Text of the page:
close up of hands communicating via sign language
By: Autumn On: September 01, 2016 In: Interpreting, Languages Comments: 0

When seeking a sign language interpreter, you may assume that whomever you hire can communicate with every person who uses sign language. This is not the case, however, because there is no single universal sign language.

Instead, there are hundreds of distinct signed languages. Because many sign languages are unique to individual schools and small communities, no one knows an exact number.

That being said, experts estimate there are 300 different sign languages in use around the world. What’s more, most of them are sufficiently different from one another to create a language barrier.

This is why simply telling an interpreter that you need some help with sign language is not enough — you need to specify which one is being used.

Avoiding a “Slight” of Hand

One signed language you may be familiar with is American Sign Language (ASL), which is employed in the US and parts of  Mexico and Canada, among many other countries. And while you may think England would be included in that list since the countries share a spoken language, you’d be mistaken.

In theory, the sign languages used in the US and England might seem very similar — British Sign Language (BSL), like ASL, requires the use of facial expressions, posture, and hand motions to communicate. But someone who uses ASL will not be able to understand someone who uses BSL, because the motions used in each language convey entirely different concepts. The result is that hiring an ASL interpreter to communicate with someone who knows only BSL could be seen as a major faux pas, not to mention a waste of everyone’s time.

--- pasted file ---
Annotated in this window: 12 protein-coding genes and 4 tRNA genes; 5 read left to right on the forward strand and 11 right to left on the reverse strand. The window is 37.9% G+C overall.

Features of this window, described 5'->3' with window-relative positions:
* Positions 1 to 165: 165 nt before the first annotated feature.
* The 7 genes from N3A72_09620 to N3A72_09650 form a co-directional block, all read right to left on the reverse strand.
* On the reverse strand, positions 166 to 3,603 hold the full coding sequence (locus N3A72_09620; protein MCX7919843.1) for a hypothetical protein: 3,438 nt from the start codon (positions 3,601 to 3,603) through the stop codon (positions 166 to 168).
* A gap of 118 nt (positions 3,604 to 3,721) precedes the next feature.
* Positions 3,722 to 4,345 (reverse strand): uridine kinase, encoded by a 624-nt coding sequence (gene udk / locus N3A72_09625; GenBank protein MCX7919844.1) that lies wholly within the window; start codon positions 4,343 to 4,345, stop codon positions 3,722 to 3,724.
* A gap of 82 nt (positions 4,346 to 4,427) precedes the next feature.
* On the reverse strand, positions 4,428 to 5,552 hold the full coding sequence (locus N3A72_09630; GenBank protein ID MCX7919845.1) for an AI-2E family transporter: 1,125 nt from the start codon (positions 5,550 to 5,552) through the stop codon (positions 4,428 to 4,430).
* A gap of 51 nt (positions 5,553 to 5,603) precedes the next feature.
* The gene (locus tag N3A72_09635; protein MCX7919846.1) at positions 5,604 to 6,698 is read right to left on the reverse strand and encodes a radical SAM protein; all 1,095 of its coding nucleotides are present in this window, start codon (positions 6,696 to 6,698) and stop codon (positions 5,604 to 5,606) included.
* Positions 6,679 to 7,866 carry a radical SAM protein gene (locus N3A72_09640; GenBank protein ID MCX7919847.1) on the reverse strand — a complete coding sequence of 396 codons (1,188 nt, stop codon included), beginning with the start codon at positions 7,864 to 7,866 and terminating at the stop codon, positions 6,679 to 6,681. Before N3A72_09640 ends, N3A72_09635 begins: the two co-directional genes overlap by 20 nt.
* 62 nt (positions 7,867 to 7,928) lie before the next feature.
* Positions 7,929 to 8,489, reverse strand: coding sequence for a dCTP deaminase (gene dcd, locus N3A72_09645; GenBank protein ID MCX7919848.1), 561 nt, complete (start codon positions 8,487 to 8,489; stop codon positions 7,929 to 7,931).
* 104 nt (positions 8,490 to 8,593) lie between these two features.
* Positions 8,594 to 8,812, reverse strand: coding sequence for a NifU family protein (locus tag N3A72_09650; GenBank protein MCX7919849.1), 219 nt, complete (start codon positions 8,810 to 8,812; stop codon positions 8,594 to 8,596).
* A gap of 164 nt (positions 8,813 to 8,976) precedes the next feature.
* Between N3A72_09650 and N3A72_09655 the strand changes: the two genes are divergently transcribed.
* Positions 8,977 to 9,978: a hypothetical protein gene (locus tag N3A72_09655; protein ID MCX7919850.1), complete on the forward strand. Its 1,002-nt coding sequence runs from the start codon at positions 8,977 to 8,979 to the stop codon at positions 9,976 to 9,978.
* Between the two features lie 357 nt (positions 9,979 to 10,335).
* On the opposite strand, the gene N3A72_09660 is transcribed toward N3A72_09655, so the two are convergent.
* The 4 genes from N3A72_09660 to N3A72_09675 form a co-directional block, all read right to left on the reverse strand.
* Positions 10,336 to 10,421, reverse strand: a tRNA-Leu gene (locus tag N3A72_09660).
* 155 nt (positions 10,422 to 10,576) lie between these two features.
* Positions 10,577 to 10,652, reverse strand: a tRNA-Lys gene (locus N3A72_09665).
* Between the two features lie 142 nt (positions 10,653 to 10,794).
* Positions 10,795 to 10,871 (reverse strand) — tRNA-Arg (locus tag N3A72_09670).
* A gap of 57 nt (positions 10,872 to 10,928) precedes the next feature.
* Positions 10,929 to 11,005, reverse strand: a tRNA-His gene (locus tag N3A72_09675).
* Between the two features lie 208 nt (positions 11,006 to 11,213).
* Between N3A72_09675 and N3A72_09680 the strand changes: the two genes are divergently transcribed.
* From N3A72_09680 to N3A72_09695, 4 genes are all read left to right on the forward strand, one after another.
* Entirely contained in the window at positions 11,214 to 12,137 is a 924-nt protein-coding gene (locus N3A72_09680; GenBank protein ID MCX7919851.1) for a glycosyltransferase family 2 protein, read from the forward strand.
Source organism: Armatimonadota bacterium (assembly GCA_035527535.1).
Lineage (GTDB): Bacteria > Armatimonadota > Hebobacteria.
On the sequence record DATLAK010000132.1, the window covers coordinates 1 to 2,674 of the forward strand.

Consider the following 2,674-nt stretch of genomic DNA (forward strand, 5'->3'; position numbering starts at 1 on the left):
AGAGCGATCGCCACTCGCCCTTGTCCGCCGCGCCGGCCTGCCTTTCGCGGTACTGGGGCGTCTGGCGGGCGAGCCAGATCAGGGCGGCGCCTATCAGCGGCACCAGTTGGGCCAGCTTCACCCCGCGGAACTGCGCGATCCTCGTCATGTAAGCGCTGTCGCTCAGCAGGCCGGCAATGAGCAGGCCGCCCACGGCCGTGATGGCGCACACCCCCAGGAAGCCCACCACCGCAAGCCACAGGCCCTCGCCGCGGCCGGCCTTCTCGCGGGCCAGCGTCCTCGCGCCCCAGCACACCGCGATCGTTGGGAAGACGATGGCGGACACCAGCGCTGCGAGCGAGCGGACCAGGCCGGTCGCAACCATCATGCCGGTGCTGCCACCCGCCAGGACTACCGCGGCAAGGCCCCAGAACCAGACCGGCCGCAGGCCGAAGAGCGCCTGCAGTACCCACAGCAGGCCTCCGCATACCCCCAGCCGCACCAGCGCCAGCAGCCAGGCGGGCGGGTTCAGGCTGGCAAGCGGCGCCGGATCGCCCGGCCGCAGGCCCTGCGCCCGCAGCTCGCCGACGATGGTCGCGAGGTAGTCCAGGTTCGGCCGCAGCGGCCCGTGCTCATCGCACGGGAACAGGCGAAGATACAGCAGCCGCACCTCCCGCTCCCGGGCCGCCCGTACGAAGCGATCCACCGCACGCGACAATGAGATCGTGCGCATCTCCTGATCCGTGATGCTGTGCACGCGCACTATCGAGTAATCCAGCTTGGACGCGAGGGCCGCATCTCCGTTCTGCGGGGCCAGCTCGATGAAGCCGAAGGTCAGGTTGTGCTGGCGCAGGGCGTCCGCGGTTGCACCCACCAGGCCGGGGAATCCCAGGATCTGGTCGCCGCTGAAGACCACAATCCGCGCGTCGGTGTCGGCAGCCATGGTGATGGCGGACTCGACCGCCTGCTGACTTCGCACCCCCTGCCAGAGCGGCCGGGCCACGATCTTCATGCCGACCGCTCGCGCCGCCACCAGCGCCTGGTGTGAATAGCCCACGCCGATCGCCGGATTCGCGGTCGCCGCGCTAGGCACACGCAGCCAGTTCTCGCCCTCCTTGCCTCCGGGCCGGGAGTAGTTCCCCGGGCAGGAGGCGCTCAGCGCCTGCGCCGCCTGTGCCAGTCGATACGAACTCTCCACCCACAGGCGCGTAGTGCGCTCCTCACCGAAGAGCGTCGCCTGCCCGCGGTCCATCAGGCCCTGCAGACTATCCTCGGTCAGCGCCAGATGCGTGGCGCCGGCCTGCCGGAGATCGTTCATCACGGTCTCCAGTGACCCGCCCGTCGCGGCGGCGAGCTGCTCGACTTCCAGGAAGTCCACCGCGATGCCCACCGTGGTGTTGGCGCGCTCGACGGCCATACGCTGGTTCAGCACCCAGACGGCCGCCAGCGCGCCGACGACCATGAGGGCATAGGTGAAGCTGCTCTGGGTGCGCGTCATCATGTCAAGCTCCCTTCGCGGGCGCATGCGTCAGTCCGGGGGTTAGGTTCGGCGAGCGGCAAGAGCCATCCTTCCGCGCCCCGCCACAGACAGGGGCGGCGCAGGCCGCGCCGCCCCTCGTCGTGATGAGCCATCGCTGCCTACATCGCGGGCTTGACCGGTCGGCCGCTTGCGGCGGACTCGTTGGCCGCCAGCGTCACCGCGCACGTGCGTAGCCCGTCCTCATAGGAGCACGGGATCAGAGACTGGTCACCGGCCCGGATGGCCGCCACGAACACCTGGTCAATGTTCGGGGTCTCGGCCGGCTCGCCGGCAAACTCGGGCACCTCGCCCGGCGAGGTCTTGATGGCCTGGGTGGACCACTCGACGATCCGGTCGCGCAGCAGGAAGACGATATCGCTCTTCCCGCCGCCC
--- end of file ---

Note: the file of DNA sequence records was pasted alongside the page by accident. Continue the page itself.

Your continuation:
Different Types of Sign Language for Different Regions

ASL and BSL are far from the only types of sign language that are used, but they serve as great examples to show why you cannot employ a single sign language interpreter to communicate with all Deaf people. You must consider your audience before hiring a sign language interpreter.

This may involve a little research, but it is worth it to communicate clearly with the people you wish to reach. A lack of consideration of your audience when choosing a sign language interpreter can lead to confusion, dismay and even offense when hard of hearing individuals cannot understand the interpreter.

The language one employs often has to do with geography, so finding out where your audience is from can help you hire the appropriate sign language interpreter. Keep in mind that people from Japan, France, Sweden and Nicaragua each use different types of sign language, to name just a few of the versions in use.

Hiring the Appropriate Sign Language Interpreter

People from other countries may communicate using a version derived from some of the major types, such as ASL, BSL or French Sign Language (LSF – langue des signes française), but they may also stick to their own country’s type. For example, Denmark, Iceland, Norway and Sweden each have their own version of sign language, but there is a degree of mutual intelligibility between them. A person fluent in one of the Nordic sign languages can usually communicate with someone using one of the others, similar to a Spanish-speaker in Italy — it isn’t perfect, but it can often get the job done.

Before you contact a language services provider about sign language interpreting, take into account the type (or types) of sign language that your audience uses. By being aware of the different types of sign languages available, you’ll be able to locate an interpreter versed in the sign language you need.

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